Someone above posted the idea of Magnus for a boy. It has the sound of guts right in it... very masculine! How do you feel about other older (super masculine) names? Orville? Bruce? Mortimer? Hershyl? Micah sounds down-right girly in comparison!

For a little sis to Miss Micah, some other possibilities are:
Maren
Aster
Maven
Lanah
Cote (KOH-teh)
Shiloh
Dara (DARE-uh)

From your list, Talia seems appropriate. And Tirzah (TEER-zuh) from another post above is a wonderful pairing, too!

Best wishes to you! So excited to hear what you choose!

Frazzled Mom said...

I note Owen is on your boy list, and while it is clearly mostly used on boys like Micah, I have heard of Owen on a girl. I think Owen was the name of Cass Elliot's daughter, from the Mamas and the Papas. I actually remember ths from an episode of VH1's Behind the Music years ago.

I bring this up to say maybe Owen may actually work better on your girl list than boy list.

mrsfrema said...

Just a note to say that while I agree with your advice in theory, Swistle, a similar situation actually exists among my own sibling set and I have seen no problems with it. Looking at our names (four girls and one boy), there's no way to determine my parents' naming style:

Breain (pronounced Bree-in; I usually go by Bree)
Samantha (sometimes Sissy, sometimes Sam)
Ryan (girl number three!)
George (a junior)
Donna (named after a maternal aunt)

I don't know if Mom and Dad received any slack for their, er, WIDE range of choices, but I always thought it was cool that my sister had a boyish name. As for Ryan, I'm sure she had some initial confusion to deal with upon first meetings, but I have never heard her complain about her name. (It probably helped that we went to an all-girls Catholic high school, thereby throwing the whole name issue out the window for four critical years!)

This doesn't relate at all to the question (though personally I agree, no Emma) - just wanted to throw that out there.

Caitlin said...

I skimmed a bit, and I don't have any suggestions, really, but I just had to go on the record and say that my best friend's little sister is named Micah, and it suits her to a T. It did as a little girl and it does as an adult, and I've always had a soft spot for Micah as a girl's name because of it. To my knowledge, the only time the gender issue has ever really been an issue was when her mom was pregnant, and they decided that whether she was a boy or a girl, her name would be Micah Lee!

(Her two older sisters have more traditionally feminine names, and I honestly never thought about it until now. Maybe because Micah has the -ah ending, which tends to be more traditionally feminine? Do with that what you will! Good luck!)

Patricia said...

Still thinking about your name search and want to suggest these combinations for your family:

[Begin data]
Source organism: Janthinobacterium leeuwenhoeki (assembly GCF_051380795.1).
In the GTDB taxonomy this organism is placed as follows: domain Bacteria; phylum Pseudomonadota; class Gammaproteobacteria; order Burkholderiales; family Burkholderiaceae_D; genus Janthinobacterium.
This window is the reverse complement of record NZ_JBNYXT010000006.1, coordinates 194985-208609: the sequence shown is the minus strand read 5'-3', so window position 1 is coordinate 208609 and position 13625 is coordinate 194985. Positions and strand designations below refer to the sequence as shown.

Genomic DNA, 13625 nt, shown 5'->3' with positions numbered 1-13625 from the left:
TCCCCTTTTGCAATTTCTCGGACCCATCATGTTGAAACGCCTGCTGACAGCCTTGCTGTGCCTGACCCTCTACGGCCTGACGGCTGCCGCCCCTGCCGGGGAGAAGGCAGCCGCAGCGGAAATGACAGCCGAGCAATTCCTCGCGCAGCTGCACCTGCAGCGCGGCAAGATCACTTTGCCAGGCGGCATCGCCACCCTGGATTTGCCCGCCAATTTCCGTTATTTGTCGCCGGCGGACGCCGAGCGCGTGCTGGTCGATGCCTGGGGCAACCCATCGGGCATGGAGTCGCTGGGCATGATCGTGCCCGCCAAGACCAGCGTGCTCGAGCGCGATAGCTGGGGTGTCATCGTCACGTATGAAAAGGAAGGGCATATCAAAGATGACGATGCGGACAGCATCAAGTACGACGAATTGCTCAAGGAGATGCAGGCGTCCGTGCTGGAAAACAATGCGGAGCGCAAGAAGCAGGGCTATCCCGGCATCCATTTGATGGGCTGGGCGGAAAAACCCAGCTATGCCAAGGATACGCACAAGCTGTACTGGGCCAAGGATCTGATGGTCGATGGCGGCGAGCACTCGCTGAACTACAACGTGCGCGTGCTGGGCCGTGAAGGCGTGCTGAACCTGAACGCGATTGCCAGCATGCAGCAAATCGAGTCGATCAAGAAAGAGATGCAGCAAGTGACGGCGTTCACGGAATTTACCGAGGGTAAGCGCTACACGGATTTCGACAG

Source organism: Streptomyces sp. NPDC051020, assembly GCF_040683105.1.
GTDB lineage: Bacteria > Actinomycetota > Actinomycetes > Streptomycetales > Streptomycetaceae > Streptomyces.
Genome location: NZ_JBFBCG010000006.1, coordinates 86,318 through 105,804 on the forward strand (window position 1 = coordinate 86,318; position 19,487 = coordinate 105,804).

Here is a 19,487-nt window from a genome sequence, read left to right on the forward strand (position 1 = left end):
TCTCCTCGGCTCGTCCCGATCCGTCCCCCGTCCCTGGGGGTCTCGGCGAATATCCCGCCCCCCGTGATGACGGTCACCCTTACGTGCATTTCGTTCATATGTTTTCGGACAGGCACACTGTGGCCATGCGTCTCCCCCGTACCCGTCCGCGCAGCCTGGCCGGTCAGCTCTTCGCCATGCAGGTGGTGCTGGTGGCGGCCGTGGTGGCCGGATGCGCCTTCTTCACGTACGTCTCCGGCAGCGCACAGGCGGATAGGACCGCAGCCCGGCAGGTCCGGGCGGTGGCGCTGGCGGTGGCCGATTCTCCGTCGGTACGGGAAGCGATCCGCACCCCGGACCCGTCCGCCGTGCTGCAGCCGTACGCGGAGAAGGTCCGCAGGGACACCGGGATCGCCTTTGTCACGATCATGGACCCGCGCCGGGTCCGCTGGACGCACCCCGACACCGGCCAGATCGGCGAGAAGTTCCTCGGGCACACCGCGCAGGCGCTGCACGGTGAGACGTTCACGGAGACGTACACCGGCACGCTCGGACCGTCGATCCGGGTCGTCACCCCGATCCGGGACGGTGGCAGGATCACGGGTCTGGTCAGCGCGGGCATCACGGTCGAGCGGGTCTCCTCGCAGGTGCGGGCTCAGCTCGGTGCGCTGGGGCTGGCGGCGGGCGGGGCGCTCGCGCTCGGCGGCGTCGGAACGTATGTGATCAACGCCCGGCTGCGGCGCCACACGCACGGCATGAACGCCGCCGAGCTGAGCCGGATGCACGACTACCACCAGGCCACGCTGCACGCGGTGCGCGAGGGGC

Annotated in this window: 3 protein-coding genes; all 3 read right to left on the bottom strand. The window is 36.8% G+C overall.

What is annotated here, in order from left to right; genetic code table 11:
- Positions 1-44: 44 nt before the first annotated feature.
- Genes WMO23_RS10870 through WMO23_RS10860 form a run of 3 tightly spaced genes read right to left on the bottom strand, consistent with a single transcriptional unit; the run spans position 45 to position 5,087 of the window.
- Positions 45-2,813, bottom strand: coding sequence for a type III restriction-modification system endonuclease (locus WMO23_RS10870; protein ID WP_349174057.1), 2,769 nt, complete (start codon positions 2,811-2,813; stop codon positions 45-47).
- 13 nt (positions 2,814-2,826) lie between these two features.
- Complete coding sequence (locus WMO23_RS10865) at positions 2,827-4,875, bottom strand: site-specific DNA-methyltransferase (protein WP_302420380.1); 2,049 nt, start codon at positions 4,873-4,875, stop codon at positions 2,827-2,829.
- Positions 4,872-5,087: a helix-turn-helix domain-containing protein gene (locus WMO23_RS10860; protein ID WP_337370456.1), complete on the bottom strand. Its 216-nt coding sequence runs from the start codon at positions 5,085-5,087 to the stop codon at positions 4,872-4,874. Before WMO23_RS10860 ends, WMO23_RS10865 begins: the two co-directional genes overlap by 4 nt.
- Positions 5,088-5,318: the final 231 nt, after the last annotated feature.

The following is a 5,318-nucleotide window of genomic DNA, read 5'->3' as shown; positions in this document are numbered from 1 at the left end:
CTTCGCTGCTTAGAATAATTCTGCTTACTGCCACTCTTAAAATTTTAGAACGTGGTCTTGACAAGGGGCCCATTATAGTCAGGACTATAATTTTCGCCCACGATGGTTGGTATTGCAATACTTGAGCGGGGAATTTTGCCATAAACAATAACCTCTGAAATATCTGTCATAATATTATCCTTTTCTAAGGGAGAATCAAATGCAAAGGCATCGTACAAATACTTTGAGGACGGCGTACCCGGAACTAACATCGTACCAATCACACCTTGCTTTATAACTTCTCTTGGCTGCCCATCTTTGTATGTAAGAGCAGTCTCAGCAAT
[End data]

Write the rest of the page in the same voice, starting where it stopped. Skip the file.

Micah and Tirzah

Micah and Justin (maybe Justin Samuel)

Best wishes!

Anonymous said...

I agree that giving Micah's sister a more typically girl's name also ending in AH might bring out the feminine qualities of the name Micah. I like several of the biblical names that have been suggested, but wonder if non-biblical Norah might be a good choice too: Micah and Norah? For me, Micah paired with a sister name also ending in AH yields sibling names that look and sound like two girls.

Farah from your list would have that effect too. I looked up Farah in Behind the Name --

FARAH
Gender: Masculine & Feminine
Usage: Arabic
Means "joy" in Arabic.

-- and was surprised to see that that Farah can be a masculine name too -- which makes Farah more compatible with Micah than I expected.

Micah with a less usual sister name ending in A -- like Talia and Dena from your list -- could have that effect too: Micah and Talia.

brooke said...

I know a Micah (female) with a brother named Aaron. I think this is a great combo.

Kate said...

I agree with StephLove; I think Noa is a wonderful sister name for Micah. As for boys names, I think Everett or Evan - something clearly manly but not Biblical is a good way to go.

Anonymous said...

Maybe a name ending in -son for Micah's brother - Jackson, Bryson, Jason, Carson, Hudson, Dawson?

For a sister, Micah and Mariah?

Anonymous said...

Alrighty, I'm going to confuse you. I actually think Micah and Emma are a wonderful sibling set. I also like Micah and Farah (though I prefer the spelling Farrah).

My older sister has an unmistakably masculine name (think the likes of Justin). It's not a feminized version of a boy's name; it's the very name given to many, many boys. I have a name that is absolutely a girl's name, but is not "frilly" sounding (Meredith). Now, did my sister get comments on her name? Of course! But does she hate it? She doesn't, and I've never heard her complain about her getting stuck with the "boy's name" while I got the "girl's name."

I would advise against naming your second daughter Penelope or Priscilla, or something equally "frou-frou" sounding. But Emma and Farah both fit well with Micah, and, despite the fact that Micah is traditionally a boy's name, I actually think it sounds about AS feminine as Emma and Farah. Does that make sense?

Now, when it comes to boy's names, I would go with something recognizable and masculine. From your list I like (in order) Evan, Simon, and Everett.

kimma said...

I really appreciated Swistle's advice on this issue, as our first born son has a name that is rapidly becoming gender neutral. A lot of the names on my girls list are also neutral, but I'm afraid to use them for his sake. Perhaps one of them would work for you ... Kenley, Lindsay, Ainsley and Bryce.

From your list I particularly like Farrah for a girl or Dena as a runner up. For a boy I liked Simon and Samuel, though our family is not religious so I don't have the associations with these boys names that some others seem to.

Manday said...

I agree entirely with the rule Swistle explains here! We know a family with kids Hunter and McKenzie, where Hunter is the girl and Mckenzie is the boy. I feel like it breaks that rule and is very confusing for people.